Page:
K Bean B
Coffee Beans - Freshness and Storage
Coffee beans for Italian coffee machines need to be fresh. This doesn’t mean keeping them in bags. Fresh means fresh. Remember, coffee is a fruit and just like with any fruit, fresh is best. Here is a guide to when coffee beans are generally at their best after roasting:
- Light roast - 3 - 28 days
- Medium roast - 4 - 21 days
- Dark roast - 5 - 14 days
It's experience and the palate that tells the whole story but here's the theory to back up the results in the cup. Just as with any fruit exposed to oxygen there's quick degradation through oxidation. When beans are freshly roasted a nice amount of coffee oils are trapped inside the internal structure of the beans. As the beans age the internal structures breaks down and oils are released. These oils make their way to the bean surface and at the surface they oxidise to form a number of rancid compounds.
The oils get released slowly for light roast beans, but then quicker and quicker as beans are roasted darker. Have you been to a cafe and seen shiny oily beans in the hopper? Of course you have. My advice is not to go back.
As mentioned above, oxygen is the enemy. A bag with a one way gas valve can help keep beans a little longer as after roasting beans they off-gas and these off-gases push the damaging oxygen out of the bag.
Here's something that's a surprise to many. Once you open that bag with the one way gas valve there is no point at all in re-sealing it. It's a very common misconception that re-sealing beans will protect them but this isn't the case as when you re-seal the bag there is none of the original off-gassing to push out oxygen. This means that the beans are now sitting in a bag that's full of oxygen.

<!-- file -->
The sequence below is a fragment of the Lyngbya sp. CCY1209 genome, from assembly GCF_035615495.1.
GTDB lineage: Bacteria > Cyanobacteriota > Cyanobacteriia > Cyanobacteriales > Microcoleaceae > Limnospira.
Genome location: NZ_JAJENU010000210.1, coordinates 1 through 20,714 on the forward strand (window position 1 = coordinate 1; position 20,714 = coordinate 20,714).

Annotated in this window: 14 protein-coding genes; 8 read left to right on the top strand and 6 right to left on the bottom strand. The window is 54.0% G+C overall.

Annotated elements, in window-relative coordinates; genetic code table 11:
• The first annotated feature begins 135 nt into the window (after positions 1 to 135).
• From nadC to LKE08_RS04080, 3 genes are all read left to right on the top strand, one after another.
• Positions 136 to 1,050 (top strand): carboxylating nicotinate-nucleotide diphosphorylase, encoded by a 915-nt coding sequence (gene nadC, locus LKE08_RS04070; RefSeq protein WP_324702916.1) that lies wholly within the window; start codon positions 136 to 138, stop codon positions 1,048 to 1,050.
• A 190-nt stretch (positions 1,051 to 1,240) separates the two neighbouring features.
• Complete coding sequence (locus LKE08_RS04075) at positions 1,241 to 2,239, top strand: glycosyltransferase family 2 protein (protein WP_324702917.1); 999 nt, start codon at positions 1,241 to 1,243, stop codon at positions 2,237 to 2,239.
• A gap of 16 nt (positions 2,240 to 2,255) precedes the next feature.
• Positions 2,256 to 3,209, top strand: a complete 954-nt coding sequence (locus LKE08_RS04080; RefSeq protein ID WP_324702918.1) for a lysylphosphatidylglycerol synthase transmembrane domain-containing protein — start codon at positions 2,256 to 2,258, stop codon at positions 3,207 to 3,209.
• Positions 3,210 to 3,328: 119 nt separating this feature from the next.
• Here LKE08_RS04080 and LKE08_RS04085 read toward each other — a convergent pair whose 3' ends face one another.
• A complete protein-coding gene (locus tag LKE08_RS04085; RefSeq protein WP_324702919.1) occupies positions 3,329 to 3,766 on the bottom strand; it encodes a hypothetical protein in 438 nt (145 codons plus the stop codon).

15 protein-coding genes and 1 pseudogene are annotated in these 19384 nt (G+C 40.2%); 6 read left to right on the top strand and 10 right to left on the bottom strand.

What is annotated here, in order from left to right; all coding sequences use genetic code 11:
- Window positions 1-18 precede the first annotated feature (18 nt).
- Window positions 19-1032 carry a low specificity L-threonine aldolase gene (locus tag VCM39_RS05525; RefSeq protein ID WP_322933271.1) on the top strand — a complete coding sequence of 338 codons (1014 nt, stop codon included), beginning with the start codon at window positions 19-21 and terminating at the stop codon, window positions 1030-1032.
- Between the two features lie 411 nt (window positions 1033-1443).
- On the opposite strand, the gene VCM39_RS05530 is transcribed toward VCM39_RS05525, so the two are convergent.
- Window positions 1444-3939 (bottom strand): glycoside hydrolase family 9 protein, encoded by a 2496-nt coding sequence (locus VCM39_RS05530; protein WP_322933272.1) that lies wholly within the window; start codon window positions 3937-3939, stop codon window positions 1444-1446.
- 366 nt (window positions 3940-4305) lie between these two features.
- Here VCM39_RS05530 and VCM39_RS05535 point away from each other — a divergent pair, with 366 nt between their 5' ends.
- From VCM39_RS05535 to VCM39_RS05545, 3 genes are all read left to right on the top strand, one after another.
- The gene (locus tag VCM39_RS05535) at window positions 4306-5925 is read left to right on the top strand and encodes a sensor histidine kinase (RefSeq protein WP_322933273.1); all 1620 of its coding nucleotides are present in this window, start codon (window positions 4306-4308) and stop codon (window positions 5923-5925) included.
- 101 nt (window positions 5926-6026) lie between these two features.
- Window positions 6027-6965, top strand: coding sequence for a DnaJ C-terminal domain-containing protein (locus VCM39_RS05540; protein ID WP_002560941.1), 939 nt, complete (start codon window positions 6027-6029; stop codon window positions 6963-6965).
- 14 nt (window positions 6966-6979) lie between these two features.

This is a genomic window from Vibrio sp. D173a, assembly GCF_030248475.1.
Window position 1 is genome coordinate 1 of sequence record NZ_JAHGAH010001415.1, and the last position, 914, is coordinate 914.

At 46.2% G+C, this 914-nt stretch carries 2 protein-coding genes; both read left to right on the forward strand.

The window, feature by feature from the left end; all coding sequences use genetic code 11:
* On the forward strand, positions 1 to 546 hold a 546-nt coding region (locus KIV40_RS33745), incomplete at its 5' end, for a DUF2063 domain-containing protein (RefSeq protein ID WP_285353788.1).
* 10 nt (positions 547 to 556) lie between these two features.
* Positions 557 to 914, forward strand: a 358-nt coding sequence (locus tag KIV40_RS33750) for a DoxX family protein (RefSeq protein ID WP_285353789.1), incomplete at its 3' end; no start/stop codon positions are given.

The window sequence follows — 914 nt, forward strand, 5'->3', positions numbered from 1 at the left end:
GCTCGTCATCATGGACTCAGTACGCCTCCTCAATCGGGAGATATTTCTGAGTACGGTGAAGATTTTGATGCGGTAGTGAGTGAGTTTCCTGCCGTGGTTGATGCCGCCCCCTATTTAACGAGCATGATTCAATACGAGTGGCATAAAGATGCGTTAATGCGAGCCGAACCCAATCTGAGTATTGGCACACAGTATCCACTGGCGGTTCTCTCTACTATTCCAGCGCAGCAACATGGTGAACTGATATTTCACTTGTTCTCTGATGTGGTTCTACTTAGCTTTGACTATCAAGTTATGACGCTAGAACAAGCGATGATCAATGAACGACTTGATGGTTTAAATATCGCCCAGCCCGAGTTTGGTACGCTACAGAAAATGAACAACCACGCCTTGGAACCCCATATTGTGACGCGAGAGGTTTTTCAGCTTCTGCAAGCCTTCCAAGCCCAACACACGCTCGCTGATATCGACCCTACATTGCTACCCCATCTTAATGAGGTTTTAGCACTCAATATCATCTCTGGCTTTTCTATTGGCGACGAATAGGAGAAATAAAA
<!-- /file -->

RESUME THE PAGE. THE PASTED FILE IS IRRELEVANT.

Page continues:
My advice is to keep bags sealed until you need the beans, then to tip the lot into your hopper. The beans will last just as long this way with the bonus of looking good in the hopper of your beautiful domestic coffee grinder.
If you have read this far down you must really love your coffee so do yourself a favour and move on to my About Coffee Beans Blog.
Coffee Beans for Italian Coffee Machines
When buying an Italian coffee machine don’t forget about the beans. Beans are at the heart of every coffee, so here’s a brief K Bean guide to coffee beans for Italian coffee machines.
There are two coffee species used in coffee bean production – Coffee Arabica and Coffee Robusta. Coffee Robusta is easy to grow at low altitudes and easy to harvest. This makes it the most common choice for instant coffees and cheap supermarket whole beans. Coffee Arabica is the “good stuff” and most coffee beans labelled "specialty" are 100% Coffee Arabica.
Coffee Arabica specialty beans are generally hand-picked, organic, and farmed on family or village lots. They are sold via co-ops, and farmers get rewarded with high prices for high quality. This means that specialty beans are not just the right beans for your coffee machine. They are also the ethical choice.